DEL MAR — A new City Hall should be in the downtown village area, preferably where the current facility is located, and it should include high-tech administrative offices for staff and a council meeting area.
That was the general consensus of the approximately 45 residents who attended a Dec. 2 workshop, the first of what will be many public outreach meetings to replace the deteriorating City Hall at 1050 Camino del Mar.
Mayor Terry Sinnott said everyone should attempt to wear two hats. “First of all, naturally, your individual resident hat,” he said. “But above all we need you to be thinking about Del Mar as a whole.
“It’s trying to put yourself in the place of the decision makers and the whole community as to what we really should be doing,” Sinnott said. “So wearing your Del Mar hat is very important.”
During the two-and-a-half-hour roundtable event, city staff briefed attendees on four categories. With help from city staff and council members, groups then discussed their options and reported the results.
The first task was to list the uses the community wanted in a civic space. Options included administrative offices, council chambers or a town hall meeting space, public parking, community meeting rooms, a plaza or open space, an area for a farmers market or a community center.
All six tables listed offices for city staff as the No. 1 priority, with meeting space for City Council.
Most also saw parking and multiuse meeting spaces as important amenities.
Residents were then asked where the new facility should be located. Options included the current location, the Public Works Yard, the Shores site or privately owned existing offices either downtown or in the north commercial zone.
All groups favored the current site, or at least the village area.
And nearly all were adamant the Shores property should not be considered an option.
The Public Works Yard was also undesirable because of its location in the floodway. One group suggested using the old gas station site, property not owned by the city.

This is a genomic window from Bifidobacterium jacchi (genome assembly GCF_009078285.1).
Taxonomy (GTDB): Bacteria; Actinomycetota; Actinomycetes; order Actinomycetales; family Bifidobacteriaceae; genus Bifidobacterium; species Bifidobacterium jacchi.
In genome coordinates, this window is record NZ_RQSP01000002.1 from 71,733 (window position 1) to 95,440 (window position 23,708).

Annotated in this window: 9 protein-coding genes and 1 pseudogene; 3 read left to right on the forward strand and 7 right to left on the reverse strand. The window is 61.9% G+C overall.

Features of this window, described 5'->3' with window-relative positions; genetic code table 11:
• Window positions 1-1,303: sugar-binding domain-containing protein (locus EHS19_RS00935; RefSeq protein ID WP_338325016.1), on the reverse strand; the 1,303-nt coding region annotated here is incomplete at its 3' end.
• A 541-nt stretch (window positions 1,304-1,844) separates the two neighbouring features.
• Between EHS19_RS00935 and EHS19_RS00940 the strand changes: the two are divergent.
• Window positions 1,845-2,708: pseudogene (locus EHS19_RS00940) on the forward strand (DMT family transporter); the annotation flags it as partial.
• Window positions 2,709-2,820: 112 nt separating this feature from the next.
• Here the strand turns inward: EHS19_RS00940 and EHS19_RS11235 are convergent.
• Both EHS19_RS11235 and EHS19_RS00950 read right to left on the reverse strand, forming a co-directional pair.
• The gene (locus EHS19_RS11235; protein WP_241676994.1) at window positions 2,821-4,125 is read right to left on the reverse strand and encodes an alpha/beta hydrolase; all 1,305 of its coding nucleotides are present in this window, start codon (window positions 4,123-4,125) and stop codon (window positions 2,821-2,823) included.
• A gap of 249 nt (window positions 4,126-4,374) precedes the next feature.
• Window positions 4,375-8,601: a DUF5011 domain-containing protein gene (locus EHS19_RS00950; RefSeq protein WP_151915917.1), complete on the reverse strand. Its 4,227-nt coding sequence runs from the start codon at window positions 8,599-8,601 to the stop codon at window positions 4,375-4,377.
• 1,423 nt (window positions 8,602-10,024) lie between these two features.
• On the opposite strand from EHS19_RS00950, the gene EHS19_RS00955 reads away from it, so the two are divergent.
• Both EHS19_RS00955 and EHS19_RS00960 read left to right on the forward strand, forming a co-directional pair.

Options to pay for the new facility, estimated to cost $8 million, included selling city-owned land and/or other assets, long-term financing or entering into a private/public partnership in which a developer invests upfront capital for long-term return on investment.
Another alternative, which all groups rejected, was the pay-as-you-go method traditionally used by the city for big projects because it would take 10 to 11 years to create the reserves needed for construction.
“I think we’re eager to get on with it,” resident Joe Sullivan said.
Tom McGreal agreed. “We can’t use pay-as-you-go,” he said. “It’s too much money. We could lift a burden off our shoulders with a private/public partnership.”
Other than agreeing with what shouldn’t be done, there wasn’t much consensus among the groups as to how to fund the project, although most said they support a private/public partnership and financing. There was also general support for selling minor city assets only.
Implementation choices were to move into an existing space, build a new facility and then move into it in a one-step process or move to an interim location, decide the direction and then move.
Again, there was little consensus other than opposing any moves until a plan has been approved.
A full report is scheduled to be presented during the Dec. 9 council meeting.
“I think we can afford a new City Hall,” Councilman Don Mosier said. “I think we want to keep this plan simple. … We can debate when to move forward but I think the time is now. So let’s do it.”